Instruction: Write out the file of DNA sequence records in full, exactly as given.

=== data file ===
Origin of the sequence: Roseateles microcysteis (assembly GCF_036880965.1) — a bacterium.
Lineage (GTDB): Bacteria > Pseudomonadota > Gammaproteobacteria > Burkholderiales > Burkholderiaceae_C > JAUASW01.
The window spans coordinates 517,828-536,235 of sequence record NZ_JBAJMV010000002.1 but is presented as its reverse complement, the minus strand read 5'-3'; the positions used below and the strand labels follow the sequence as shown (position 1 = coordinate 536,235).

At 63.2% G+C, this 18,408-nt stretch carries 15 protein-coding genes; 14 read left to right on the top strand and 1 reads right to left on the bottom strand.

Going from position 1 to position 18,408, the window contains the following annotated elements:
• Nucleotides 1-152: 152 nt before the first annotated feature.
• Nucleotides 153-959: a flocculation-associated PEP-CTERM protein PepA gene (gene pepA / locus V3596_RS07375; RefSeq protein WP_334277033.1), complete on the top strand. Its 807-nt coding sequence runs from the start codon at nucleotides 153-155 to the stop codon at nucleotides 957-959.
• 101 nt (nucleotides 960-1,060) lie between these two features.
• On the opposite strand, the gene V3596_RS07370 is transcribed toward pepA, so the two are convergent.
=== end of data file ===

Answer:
Origin of the sequence: Roseateles microcysteis (assembly GCF_036880965.1) — a bacterium.
Lineage (GTDB): Bacteria > Pseudomonadota > Gammaproteobacteria > Burkholderiales > Burkholderiaceae_C > JAUASW01.
The window spans coordinates 517,828-536,235 of sequence record NZ_JBAJMV010000002.1 but is presented as its reverse complement, the minus strand read 5'-3'; the positions used below and the strand labels follow the sequence as shown (position 1 = coordinate 536,235).

At 63.2% G+C, this 18,408-nt stretch carries 15 protein-coding genes; 14 read left to right on the top strand and 1 reads right to left on the bottom strand.

Going from position 1 to position 18,408, the window contains the following annotated elements:
• Nucleotides 1-152: 152 nt before the first annotated feature.
• Nucleotides 153-959: a flocculation-associated PEP-CTERM protein PepA gene (gene pepA / locus V3596_RS07375; RefSeq protein WP_334277033.1), complete on the top strand. Its 807-nt coding sequence runs from the start codon at nucleotides 153-155 to the stop codon at nucleotides 957-959.
• 101 nt (nucleotides 960-1,060) lie between these two features.
• On the opposite strand, the gene V3596_RS07370 is transcribed toward pepA, so the two are convergent.